Fefukan Waterfall is the newest attraction at the south of Long Pasia. There were only 4 foreign tourists (from UK, Denmark, Italy and Holland) have been there, and we are the first group of Sabahan tourists.
Jungle Trekking to Fefukan Waterfall
Even after 3.5 hour of rapid shooting on Matang River, we still need to walk 4 to 5 hours on 10 KM of undulating terrain to get there. We started the jungle trekking at 1PM. Luckily we have a few porters to carry some of our stuffs. In addition to the camping tent and cooking utensil, each of them can take weight as heavy as 50 Kg (but still walk faster than us)!
Because very few people walked this route before, the trail is in the most pristine and challenging condition. The trail is raw, slippery, muddy, foliaged and dense with undergrowth vegetation. If we are not careful, we will trip over crawling vines, rattan and tree roots on the ground, so be prepared to get dirty. A pair of Addidas Kampung shoes (“Village Addidas”, a water-proof rubber shoes) is highly recommended for such rainforest walk. For the beginning, we need to walk to the highest point, followed by easier up and down trail, then a long and steep descending trail to the campsite.
Needless to say, there are hundreds of forest leeches waiting along the trail. Very soon I found a tiger leech crawling on my camera. The good news is – once we move to higher altitude, there will be no more tiger leech but brown leech. Brown leech is much more easier to deal with and its bite is not painful (sometimes I can’t even feel it). Unlike tiger leech, which likes to hide in the shrub & bush, brown leech is mainly active on forest floor, so wearing leech sock is safe enough. I notice that the brown leeches here are so big, as big as tiger leech!
With an altitude of 800 Meters above sea level, this forest is mainly a mix of hill dipterocarp forest and lower montane forest. Most trees are slim and no taller than 25 Meters, except the Agathis and Seraya Kuning trees. The jungle trekking reminds me of Maliau Basin, Sabah’s Lost World. Long Pasia is indeed another Lost World of Sabah, but with more cultural and historical heritages. Unfortunately, the forest here is not protected by the government.
We also stopped occasionally to explore some jungle resources. The guide shows us how to get fresh water from the wild vines. I drank and it tasted fresh, with thin smell of grass. The water also can be used as eye tonic. Then they pluck some wild oranges for us to try, it is very sour but an energy booster.
We found some big chunk of resin beside an Agathis tree. They are hard and look like crystal. The guide took some with them coz these resins are good fire starter. In old day, they use this resin as torch and candle. It burns like rubber and release black smoke. But be careful not to let the burning liquid drips on your skin, coz it sticks and able to burn you badly.
After passing the highest point, the trail is less rugged and we walk quite fast. Our favourite part is the ridge walk. It is very windy and cooling, like a huge air-cond, and blows away our fatigue. There are supposed to be a lot of wildlife such as deer around, but we see only a few monkey. However, we see the wallow of wild boar and claw marks on the tree bark.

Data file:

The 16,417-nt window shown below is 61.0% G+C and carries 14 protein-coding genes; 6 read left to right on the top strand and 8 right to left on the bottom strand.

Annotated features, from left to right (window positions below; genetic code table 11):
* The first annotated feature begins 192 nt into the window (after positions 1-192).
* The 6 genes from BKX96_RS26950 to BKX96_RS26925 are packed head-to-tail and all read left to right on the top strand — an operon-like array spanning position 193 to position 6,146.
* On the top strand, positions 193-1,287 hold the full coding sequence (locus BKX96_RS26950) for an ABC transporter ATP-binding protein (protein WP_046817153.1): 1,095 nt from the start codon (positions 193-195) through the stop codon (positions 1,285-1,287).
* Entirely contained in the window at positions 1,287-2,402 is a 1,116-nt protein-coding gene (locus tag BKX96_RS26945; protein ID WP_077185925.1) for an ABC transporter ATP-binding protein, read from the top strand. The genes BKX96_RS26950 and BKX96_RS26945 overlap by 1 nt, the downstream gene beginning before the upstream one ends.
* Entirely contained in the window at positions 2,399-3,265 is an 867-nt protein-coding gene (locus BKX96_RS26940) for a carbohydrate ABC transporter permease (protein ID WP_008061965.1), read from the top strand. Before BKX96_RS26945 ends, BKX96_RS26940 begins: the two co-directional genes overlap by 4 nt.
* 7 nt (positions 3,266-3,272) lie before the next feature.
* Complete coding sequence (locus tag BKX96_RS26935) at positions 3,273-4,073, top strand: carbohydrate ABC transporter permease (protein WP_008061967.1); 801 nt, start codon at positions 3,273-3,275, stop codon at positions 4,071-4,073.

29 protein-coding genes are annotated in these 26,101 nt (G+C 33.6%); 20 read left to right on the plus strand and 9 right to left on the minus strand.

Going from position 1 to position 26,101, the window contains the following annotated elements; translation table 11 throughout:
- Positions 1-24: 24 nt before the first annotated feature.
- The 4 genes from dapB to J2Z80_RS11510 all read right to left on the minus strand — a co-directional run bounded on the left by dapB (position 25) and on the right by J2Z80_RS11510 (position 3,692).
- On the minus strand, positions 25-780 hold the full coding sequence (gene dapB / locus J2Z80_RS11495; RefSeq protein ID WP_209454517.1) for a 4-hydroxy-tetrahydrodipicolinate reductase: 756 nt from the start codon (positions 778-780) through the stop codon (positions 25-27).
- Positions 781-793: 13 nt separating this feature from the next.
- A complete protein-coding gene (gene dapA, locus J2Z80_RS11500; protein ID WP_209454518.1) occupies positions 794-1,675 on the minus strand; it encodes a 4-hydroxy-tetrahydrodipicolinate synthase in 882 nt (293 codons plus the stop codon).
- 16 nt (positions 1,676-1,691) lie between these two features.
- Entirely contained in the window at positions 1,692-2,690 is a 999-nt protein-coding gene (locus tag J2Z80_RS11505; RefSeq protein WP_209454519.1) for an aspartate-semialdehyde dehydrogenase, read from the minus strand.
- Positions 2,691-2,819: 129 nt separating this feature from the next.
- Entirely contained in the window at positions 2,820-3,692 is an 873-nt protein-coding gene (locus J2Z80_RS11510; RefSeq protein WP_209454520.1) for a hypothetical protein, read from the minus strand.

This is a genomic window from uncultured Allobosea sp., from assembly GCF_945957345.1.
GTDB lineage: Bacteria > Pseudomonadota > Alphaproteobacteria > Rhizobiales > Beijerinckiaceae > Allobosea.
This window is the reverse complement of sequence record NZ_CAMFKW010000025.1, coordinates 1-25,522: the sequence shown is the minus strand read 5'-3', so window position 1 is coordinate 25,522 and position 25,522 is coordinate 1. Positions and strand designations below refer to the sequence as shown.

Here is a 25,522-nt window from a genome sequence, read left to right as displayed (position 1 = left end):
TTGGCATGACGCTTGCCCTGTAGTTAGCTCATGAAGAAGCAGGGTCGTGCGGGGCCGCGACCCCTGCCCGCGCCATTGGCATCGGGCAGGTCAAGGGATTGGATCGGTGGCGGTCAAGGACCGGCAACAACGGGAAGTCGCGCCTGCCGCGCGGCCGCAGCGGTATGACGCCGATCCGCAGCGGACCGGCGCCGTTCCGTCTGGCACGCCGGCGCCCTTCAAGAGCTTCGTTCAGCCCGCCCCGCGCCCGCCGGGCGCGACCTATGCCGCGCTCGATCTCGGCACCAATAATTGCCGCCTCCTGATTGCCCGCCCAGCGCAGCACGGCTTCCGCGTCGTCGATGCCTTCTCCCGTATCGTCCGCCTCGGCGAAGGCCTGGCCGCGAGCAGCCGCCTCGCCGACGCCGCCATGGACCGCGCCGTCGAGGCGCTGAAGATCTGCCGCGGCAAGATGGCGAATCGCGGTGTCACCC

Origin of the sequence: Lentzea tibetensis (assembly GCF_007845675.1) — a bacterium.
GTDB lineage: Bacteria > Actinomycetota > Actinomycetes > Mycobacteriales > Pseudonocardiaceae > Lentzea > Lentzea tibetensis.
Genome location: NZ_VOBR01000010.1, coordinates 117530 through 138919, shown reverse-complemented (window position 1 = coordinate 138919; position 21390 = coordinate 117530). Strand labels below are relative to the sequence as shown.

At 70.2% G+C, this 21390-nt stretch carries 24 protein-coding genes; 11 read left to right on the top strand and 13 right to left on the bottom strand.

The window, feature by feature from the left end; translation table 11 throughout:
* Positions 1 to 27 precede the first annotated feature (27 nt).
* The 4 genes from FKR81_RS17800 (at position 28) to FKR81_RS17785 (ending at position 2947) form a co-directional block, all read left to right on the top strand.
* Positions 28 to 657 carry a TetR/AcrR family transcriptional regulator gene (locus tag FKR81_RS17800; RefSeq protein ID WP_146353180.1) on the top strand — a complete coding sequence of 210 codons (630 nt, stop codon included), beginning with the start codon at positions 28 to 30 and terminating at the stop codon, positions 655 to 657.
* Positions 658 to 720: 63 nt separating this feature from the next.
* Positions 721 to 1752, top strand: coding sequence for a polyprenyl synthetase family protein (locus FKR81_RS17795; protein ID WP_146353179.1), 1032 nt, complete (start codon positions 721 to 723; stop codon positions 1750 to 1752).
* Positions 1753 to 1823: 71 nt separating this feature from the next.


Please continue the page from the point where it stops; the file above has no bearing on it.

If you are very lucky, you would see blooming rafflesia pricei before Fefukan Waterfall, the one shown in photo above was blooming in April 2012.
As the trail is not clearly visible and no signage, we follow our guide closely, otherwise there is a 100% chance of getting lost here. Sometimes Lait stops and looks around, as if he is trying to recall the right way, making me nervous. “That’s the fun part!” they say. I have no idea how far we go until I hear the distant waterfall. Walking the descending trail is really a knee-breaking experience. The trail is narrow and slippery so we can’t move fast, putting a lot of stress on our knees. I almost want to cry when we saw Fefukan Waterfall at 5:30pm.
Campsite of Fefukan Waterfall
Our campsite is only 30 Meters away from Fefukan Waterfall. In fact, we went so far that we were so close to the border of Kalimantan. Another walk for 3 to 4 hours will lead us to the immigration checkpoint at the border. We are at the Heart of Borneo!
It is getting dark soon, so the guide and porters setup our camp and beds next to the river, and prepare our dinner. They don’t want to damage the environment, so there is no permanent facility here, no toilet, no hut, no cabin… All we have are hammock or canvas beds, with a sheet of canvas on top to block the rain. I never slept on a hammock before, so I choose the hammock bed closest to the waterfall.
Below is a 360 degree view of our campsite:
Click Here to see bigger video
We had some rice, sardine (with onion) and instant noodle as dinner. Everyone was so tired so most went to bed earlier. Lait decided to show me around the campsite and waterfall at night to spot interesting creatures. We found some frogs, insects and fireflies. Though leech is less active at night, I still get 6 of them sneaking into my shoes. Then it started to rain. I had no choice but going to bed.
The Cold Night
Can you imagine sleeping in the forest of Heart of Borneo and next to a waterfall? It just can’t get any better than this. I enjoyed the sound of nature. There are occasionally some twinkling fireflies passing by my tent. I fell asleep very soon. The temperature can plunge to 14 degree Celsius (14°C) at night. It was so cold that I shivered in my thin sleeping bag, then I had to wake up in midnight to wear extra clothing. My knees were quite painful coz of day-long trekking.
About 2am, in total darkness, my hammock shakes violently, as if a big animal knocks on my tent. I was so shock and pointed my torch light around, but see nothing. I found that my hammock is lowered by a few inches, so I guess the knot got loosen and slide down, phew… scary but funny, haha.
Photos taken in Long Pasia, Sabah, Malaysia Borneo